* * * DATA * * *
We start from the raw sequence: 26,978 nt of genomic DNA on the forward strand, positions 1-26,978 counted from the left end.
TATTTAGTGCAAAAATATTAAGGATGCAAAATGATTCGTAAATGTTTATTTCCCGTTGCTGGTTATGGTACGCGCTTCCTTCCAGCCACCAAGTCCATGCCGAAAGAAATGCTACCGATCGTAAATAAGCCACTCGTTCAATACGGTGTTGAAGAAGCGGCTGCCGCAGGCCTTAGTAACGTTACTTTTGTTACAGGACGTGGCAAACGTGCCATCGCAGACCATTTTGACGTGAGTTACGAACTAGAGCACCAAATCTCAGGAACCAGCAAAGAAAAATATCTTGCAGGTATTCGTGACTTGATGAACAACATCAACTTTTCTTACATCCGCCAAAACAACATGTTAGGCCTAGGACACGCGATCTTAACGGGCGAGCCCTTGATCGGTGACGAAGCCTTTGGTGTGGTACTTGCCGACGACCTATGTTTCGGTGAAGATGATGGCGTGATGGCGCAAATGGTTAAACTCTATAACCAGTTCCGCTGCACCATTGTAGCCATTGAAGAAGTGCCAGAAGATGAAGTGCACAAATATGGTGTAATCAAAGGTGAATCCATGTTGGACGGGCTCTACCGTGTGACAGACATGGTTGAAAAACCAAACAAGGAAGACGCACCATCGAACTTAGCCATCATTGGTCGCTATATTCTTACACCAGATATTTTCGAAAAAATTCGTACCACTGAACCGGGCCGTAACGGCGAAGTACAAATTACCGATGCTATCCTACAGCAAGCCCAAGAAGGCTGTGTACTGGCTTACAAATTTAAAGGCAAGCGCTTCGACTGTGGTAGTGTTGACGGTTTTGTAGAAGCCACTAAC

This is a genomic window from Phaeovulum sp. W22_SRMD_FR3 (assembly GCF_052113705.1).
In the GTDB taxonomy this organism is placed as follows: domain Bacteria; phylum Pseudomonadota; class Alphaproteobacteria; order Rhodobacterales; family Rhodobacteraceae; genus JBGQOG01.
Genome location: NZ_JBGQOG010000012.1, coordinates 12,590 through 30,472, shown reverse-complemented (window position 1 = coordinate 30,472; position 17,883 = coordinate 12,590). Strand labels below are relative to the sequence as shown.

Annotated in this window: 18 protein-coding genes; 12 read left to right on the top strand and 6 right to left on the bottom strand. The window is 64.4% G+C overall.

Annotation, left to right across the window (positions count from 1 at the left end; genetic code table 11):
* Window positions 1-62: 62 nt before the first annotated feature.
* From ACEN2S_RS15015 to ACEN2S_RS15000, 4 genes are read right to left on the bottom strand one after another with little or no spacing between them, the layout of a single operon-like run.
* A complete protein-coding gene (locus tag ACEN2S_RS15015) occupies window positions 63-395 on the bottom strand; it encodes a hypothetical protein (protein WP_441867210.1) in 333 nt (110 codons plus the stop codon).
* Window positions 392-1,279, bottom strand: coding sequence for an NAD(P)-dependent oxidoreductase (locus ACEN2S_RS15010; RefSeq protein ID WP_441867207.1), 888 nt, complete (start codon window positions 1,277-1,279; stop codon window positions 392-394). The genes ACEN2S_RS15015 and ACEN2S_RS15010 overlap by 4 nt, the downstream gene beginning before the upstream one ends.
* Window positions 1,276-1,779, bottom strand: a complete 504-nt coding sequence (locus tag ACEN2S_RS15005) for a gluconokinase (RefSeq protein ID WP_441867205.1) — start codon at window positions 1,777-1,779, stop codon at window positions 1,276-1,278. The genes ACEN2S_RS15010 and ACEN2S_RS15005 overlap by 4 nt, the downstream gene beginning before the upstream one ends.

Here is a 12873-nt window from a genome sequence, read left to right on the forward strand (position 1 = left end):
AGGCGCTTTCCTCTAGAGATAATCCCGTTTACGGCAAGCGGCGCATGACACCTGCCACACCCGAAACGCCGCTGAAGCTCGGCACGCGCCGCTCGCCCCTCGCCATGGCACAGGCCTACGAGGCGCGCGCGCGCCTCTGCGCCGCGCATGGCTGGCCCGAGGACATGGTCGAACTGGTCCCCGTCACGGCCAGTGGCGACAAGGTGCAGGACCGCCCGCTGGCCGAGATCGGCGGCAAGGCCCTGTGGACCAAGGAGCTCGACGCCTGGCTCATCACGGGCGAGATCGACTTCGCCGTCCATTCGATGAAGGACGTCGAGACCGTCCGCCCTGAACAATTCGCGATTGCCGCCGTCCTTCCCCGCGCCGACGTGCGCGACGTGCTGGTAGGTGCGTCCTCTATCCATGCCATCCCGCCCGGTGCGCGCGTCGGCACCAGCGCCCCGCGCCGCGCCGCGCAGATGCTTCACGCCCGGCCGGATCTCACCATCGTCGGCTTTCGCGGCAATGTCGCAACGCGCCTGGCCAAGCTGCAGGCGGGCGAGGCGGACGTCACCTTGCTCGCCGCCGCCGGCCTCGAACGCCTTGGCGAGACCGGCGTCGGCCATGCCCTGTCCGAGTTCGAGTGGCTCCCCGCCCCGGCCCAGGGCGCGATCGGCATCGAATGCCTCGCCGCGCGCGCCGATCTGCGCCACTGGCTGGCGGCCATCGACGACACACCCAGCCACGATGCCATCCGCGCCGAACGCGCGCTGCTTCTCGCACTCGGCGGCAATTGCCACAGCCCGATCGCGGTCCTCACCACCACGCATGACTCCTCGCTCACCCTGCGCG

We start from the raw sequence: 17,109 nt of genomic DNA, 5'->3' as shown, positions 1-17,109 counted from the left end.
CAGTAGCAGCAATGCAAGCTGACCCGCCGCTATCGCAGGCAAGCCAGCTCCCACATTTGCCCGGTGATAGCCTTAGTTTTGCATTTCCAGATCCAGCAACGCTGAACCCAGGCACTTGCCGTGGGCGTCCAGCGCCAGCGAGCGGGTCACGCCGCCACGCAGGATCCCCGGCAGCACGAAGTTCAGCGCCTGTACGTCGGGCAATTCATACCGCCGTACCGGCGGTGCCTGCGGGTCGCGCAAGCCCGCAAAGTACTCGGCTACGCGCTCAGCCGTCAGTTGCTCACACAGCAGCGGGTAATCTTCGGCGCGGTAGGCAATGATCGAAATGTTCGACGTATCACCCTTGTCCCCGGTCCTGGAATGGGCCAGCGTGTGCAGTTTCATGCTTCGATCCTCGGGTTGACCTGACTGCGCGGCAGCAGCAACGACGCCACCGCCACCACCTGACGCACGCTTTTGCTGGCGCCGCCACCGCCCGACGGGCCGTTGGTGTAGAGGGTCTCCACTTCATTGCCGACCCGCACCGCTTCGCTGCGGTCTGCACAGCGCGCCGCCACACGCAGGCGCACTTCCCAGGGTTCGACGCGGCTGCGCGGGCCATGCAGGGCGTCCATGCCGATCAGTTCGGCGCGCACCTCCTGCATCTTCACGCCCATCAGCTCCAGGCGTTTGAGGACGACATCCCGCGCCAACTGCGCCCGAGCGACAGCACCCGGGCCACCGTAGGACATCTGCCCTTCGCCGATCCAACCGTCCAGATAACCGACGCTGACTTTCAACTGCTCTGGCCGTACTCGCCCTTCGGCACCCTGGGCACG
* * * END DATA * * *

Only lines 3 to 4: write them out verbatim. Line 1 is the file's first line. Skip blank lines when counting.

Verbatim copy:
This is a genomic window from Phaeovulum sp. W22_SRMD_FR3 (assembly GCF_052113705.1).
In the GTDB taxonomy this organism is placed as follows: domain Bacteria; phylum Pseudomonadota; class Alphaproteobacteria; order Rhodobacterales; family Rhodobacteraceae; genus JBGQOG01.